Friday, September 16, 2011

My take on: After the Party

"Something wasn't right. Jem wasn't entirely sure what it was. It was something about Ralph, about his smile, his demeanor. He seemed, well, fake was the only way she could think of to describe it, as though he was pretending to like her. He was clearly very happy with his home life and his children, and seemed to be enjoying his work, but whenever he looked at Jem, it was as if he wasn't seeing her anymore." (Pg. 339)

It's been 11 years since author Lisa Jewell visited the characters from Ralph's Party, so now it's time to check in with Ralph McLeary and Jem Catterick in After the Party. I did not read Ralph's Party, but I don't think that's a prerequisite. After just a few chapters you're pulled right into their world. The problems this couple has are universal. They're not sure who the other person is anymore. Do they still want the same things? Did they ever want the same things? Can their relationship be fixed?

Ralph is an artist and Jem is trying to jumpstart her career after struggling to have two children, Scarlett and Blake. Jem is like a lot of mothers -- she's struggling to keep it together. She wants Ralph to get out of his art studio and help more with the children. Ralph feels like something is missing from their relationship, and from his life overall. What is it? Or is he just missing the life they had before the children came along? There was more freedom, more affection, and just more to life before they had children. Jem wanted a family more than Ralph.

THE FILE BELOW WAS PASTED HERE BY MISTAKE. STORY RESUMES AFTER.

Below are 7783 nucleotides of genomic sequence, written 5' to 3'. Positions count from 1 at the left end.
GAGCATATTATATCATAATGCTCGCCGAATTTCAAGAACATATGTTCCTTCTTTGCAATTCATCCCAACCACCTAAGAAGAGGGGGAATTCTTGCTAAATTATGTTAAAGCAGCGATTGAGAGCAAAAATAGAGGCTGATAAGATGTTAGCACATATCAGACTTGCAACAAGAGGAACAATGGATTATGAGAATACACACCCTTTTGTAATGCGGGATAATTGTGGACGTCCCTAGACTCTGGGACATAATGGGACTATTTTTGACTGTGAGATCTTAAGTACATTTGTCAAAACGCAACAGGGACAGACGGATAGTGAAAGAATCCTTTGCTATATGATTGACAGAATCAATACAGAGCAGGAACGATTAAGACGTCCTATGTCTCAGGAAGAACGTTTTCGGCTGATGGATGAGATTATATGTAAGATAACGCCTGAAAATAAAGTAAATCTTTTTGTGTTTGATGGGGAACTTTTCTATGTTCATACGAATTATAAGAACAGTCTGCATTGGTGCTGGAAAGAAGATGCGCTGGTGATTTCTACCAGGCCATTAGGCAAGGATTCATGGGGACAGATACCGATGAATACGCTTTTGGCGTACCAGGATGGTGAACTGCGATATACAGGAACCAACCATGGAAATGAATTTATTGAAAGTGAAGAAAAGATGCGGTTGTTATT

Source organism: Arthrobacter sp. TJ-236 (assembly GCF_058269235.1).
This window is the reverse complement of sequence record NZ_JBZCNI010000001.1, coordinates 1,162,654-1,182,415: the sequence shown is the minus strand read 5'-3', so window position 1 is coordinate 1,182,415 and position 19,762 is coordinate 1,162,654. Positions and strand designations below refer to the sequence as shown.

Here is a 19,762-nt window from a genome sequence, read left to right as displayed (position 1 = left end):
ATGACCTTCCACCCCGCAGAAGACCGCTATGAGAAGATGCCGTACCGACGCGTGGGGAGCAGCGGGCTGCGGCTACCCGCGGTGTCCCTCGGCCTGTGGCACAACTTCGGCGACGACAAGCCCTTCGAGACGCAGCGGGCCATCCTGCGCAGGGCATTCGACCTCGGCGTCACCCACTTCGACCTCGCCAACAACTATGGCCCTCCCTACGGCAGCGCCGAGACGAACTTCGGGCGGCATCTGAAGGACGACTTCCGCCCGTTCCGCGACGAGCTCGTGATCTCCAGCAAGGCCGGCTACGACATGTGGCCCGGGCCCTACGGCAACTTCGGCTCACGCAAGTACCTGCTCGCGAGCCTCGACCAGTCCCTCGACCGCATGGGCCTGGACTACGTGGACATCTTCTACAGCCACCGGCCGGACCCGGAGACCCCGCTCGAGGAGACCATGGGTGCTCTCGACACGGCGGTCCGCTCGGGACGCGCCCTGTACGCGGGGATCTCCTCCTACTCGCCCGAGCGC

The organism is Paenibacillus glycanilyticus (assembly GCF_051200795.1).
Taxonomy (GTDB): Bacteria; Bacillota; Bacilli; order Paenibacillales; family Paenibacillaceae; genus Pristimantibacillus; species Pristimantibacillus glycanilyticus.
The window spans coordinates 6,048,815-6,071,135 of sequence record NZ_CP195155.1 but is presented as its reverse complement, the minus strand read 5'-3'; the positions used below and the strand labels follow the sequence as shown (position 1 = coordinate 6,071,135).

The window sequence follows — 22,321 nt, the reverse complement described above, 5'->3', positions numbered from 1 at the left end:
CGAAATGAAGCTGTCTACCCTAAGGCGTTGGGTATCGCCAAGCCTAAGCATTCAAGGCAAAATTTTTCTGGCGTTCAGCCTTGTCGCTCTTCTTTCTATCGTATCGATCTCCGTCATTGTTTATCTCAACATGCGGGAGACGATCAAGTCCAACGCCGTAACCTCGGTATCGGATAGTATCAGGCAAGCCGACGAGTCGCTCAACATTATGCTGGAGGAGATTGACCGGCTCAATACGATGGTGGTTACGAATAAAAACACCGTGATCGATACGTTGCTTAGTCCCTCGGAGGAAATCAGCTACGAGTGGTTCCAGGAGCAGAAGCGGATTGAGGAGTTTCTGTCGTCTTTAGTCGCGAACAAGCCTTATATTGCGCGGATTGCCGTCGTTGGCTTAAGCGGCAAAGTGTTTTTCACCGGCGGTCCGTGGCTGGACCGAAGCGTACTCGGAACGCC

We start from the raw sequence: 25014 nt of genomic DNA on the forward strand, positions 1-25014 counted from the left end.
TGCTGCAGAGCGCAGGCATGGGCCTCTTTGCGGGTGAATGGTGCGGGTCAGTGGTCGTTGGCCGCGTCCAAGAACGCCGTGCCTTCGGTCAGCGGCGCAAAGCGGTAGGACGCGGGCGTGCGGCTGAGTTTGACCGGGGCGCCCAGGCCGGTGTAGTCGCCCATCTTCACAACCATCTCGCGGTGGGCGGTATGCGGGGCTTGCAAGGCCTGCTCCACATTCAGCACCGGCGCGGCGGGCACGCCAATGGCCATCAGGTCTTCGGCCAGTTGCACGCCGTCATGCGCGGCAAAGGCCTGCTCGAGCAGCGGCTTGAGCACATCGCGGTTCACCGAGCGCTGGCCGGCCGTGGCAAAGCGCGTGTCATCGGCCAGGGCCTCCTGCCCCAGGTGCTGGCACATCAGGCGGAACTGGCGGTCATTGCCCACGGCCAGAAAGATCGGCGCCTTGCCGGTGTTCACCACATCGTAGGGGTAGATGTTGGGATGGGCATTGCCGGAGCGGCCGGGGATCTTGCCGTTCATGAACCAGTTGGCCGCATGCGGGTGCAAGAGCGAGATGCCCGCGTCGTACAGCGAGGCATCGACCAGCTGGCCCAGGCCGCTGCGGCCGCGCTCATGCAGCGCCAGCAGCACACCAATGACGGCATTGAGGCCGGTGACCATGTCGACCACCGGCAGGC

Ralph uses a trip to California to visit a friend to find himself. Jem uses his time away to explore her fantasies. A mysterious man on the train piques her interest. She strikes up a friendship with the mystery man, Joel, and his daughter Jessica. Play dates turn into a dinner with the kids. In Jem's mind their exchanges have an air of innocence. There is nothing wrong with having dinner with a man that's not her partner. Right? Those lingering looks at each other are Ok. Text messages to each other are Ok. Long talks are Ok. Is this a budding friendship or does Jem truly want a life separate from Ralph? Or is Jem just bored with life?

Meanwhile, Ralph lives the life of a single man. Hanging out with his friend Smith and his girlfriend Rosey.  Ralph latches onto Rosey, who helps him explore his spirituality -- something Jem would never do. To Jem God doesn't need to be in their lives. But when Ralph returns to England, he thinks otherwise. Exploring that side of himself forces Ralph to take stock of his life. He realizes Jem needs more help with the children, and believes that after 11 years they should finally get married. Jem is grateful for the help, but it seems like they are pretending to be happy. They're saying and doing all the right things, but don't seem really happy.

Joel and Rosey are the unspoken problems in their relationship. Jem feels the need to ignore her flirtation with Joel and Ralph feels the need to hide his new found spirituality. Joel still pops up, but at odd times. Did Joel read too much into the relationship? At times I have to say yes. He has legitimate reasons for popping up, but it seems a little too convenient.

Sometimes I had a hard time following the timeline. The timeline wasn't linear, which I don't always like in books. Overall, there are some good elements to the book. The ups and downs of a relationship are universal. The book is told from Jem and Ralph's point of view. Which is good to see what the other is thinking. You see how both of them can read too much into something simple. It is one of those books that will remind you that life isn't easy, and it takes so many twists and turns.

Rating: Give it a try


Note: I received a copy of the book from the publisher (Atria Books) in exchange for an honest review.

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